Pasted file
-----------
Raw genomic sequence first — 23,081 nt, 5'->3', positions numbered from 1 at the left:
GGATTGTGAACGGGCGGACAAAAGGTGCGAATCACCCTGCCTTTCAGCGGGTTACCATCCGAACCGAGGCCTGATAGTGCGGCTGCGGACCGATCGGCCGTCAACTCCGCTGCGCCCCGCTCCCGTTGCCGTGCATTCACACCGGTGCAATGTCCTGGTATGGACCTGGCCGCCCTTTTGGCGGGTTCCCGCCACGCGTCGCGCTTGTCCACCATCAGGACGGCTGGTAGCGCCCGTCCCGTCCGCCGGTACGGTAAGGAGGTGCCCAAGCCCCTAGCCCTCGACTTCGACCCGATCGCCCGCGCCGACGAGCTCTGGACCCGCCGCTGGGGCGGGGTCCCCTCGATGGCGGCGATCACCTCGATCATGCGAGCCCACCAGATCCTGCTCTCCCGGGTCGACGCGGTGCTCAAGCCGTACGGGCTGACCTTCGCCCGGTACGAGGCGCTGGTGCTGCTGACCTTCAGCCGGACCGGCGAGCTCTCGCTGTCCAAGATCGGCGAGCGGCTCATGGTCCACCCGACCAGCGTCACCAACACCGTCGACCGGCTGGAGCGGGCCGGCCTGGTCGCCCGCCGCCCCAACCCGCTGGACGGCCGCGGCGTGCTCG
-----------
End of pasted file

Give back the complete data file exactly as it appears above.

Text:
Raw genomic sequence first — 23,081 nt, 5'->3', positions numbered from 1 at the left:
GGATTGTGAACGGGCGGACAAAAGGTGCGAATCACCCTGCCTTTCAGCGGGTTACCATCCGAACCGAGGCCTGATAGTGCGGCTGCGGACCGATCGGCCGTCAACTCCGCTGCGCCCCGCTCCCGTTGCCGTGCATTCACACCGGTGCAATGTCCTGGTATGGACCTGGCCGCCCTTTTGGCGGGTTCCCGCCACGCGTCGCGCTTGTCCACCATCAGGACGGCTGGTAGCGCCCGTCCCGTCCGCCGGTACGGTAAGGAGGTGCCCAAGCCCCTAGCCCTCGACTTCGACCCGATCGCCCGCGCCGACGAGCTCTGGACCCGCCGCTGGGGCGGGGTCCCCTCGATGGCGGCGATCACCTCGATCATGCGAGCCCACCAGATCCTGCTCTCCCGGGTCGACGCGGTGCTCAAGCCGTACGGGCTGACCTTCGCCCGGTACGAGGCGCTGGTGCTGCTGACCTTCAGCCGGACCGGCGAGCTCTCGCTGTCCAAGATCGGCGAGCGGCTCATGGTCCACCCGACCAGCGTCACCAACACCGTCGACCGGCTGGAGCGGGCCGGCCTGGTCGCCCGCCGCCCCAACCCGCTGGACGGCCGCGGCGTGCTCG